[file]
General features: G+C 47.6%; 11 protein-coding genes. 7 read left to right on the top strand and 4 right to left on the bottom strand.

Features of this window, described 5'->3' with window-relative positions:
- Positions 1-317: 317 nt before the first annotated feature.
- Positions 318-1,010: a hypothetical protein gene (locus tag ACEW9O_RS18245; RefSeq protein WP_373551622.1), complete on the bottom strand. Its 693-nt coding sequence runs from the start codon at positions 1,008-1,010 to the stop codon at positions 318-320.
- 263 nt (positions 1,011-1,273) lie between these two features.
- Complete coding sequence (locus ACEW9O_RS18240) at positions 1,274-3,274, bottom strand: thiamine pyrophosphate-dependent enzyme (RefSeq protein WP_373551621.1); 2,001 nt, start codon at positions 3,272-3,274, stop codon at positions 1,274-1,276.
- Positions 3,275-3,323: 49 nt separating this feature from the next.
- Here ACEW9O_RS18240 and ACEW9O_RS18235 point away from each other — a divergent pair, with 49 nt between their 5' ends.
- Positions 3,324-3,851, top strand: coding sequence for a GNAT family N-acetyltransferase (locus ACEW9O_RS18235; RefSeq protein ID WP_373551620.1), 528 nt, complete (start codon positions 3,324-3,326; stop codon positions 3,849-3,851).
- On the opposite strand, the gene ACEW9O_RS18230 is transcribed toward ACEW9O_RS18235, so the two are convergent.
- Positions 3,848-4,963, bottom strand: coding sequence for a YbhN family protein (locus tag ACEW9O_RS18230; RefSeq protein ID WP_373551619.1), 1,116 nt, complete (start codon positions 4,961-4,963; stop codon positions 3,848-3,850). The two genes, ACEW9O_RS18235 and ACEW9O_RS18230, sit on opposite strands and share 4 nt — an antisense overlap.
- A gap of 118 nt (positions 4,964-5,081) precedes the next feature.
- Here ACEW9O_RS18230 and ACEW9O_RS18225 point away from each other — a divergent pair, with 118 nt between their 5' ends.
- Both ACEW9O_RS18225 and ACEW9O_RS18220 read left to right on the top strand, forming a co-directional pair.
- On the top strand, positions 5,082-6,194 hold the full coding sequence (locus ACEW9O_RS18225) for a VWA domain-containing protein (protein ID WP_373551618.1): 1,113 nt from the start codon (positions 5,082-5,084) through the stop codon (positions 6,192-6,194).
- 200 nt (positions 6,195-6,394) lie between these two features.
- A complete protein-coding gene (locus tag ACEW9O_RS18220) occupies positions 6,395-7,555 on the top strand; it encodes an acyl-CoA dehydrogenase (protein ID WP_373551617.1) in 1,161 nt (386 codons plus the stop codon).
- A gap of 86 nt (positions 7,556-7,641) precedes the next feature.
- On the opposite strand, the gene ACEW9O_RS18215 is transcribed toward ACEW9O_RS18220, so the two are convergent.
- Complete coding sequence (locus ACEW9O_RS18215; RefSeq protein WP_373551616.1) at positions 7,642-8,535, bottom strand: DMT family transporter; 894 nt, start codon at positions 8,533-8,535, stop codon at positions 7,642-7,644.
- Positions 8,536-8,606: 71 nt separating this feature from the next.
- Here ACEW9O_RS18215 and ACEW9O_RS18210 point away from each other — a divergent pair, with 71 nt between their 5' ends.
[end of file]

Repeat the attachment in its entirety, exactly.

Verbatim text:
General features: G+C 47.6%; 11 protein-coding genes. 7 read left to right on the top strand and 4 right to left on the bottom strand.

Features of this window, described 5'->3' with window-relative positions:
- Positions 1-317: 317 nt before the first annotated feature.
- Positions 318-1,010: a hypothetical protein gene (locus tag ACEW9O_RS18245; RefSeq protein WP_373551622.1), complete on the bottom strand. Its 693-nt coding sequence runs from the start codon at positions 1,008-1,010 to the stop codon at positions 318-320.
- 263 nt (positions 1,011-1,273) lie between these two features.
- Complete coding sequence (locus ACEW9O_RS18240) at positions 1,274-3,274, bottom strand: thiamine pyrophosphate-dependent enzyme (RefSeq protein WP_373551621.1); 2,001 nt, start codon at positions 3,272-3,274, stop codon at positions 1,274-1,276.
- Positions 3,275-3,323: 49 nt separating this feature from the next.
- Here ACEW9O_RS18240 and ACEW9O_RS18235 point away from each other — a divergent pair, with 49 nt between their 5' ends.
- Positions 3,324-3,851, top strand: coding sequence for a GNAT family N-acetyltransferase (locus ACEW9O_RS18235; RefSeq protein ID WP_373551620.1), 528 nt, complete (start codon positions 3,324-3,326; stop codon positions 3,849-3,851).
- On the opposite strand, the gene ACEW9O_RS18230 is transcribed toward ACEW9O_RS18235, so the two are convergent.
- Positions 3,848-4,963, bottom strand: coding sequence for a YbhN family protein (locus tag ACEW9O_RS18230; RefSeq protein ID WP_373551619.1), 1,116 nt, complete (start codon positions 4,961-4,963; stop codon positions 3,848-3,850). The two genes, ACEW9O_RS18235 and ACEW9O_RS18230, sit on opposite strands and share 4 nt — an antisense overlap.
- A gap of 118 nt (positions 4,964-5,081) precedes the next feature.
- Here ACEW9O_RS18230 and ACEW9O_RS18225 point away from each other — a divergent pair, with 118 nt between their 5' ends.
- Both ACEW9O_RS18225 and ACEW9O_RS18220 read left to right on the top strand, forming a co-directional pair.
- On the top strand, positions 5,082-6,194 hold the full coding sequence (locus ACEW9O_RS18225) for a VWA domain-containing protein (protein ID WP_373551618.1): 1,113 nt from the start codon (positions 5,082-5,084) through the stop codon (positions 6,192-6,194).
- 200 nt (positions 6,195-6,394) lie between these two features.
- A complete protein-coding gene (locus tag ACEW9O_RS18220) occupies positions 6,395-7,555 on the top strand; it encodes an acyl-CoA dehydrogenase (protein ID WP_373551617.1) in 1,161 nt (386 codons plus the stop codon).
- A gap of 86 nt (positions 7,556-7,641) precedes the next feature.
- On the opposite strand, the gene ACEW9O_RS18215 is transcribed toward ACEW9O_RS18220, so the two are convergent.
- Complete coding sequence (locus ACEW9O_RS18215; RefSeq protein WP_373551616.1) at positions 7,642-8,535, bottom strand: DMT family transporter; 894 nt, start codon at positions 8,533-8,535, stop codon at positions 7,642-7,644.
- Positions 8,536-8,606: 71 nt separating this feature from the next.
- Here ACEW9O_RS18215 and ACEW9O_RS18210 point away from each other — a divergent pair, with 71 nt between their 5' ends.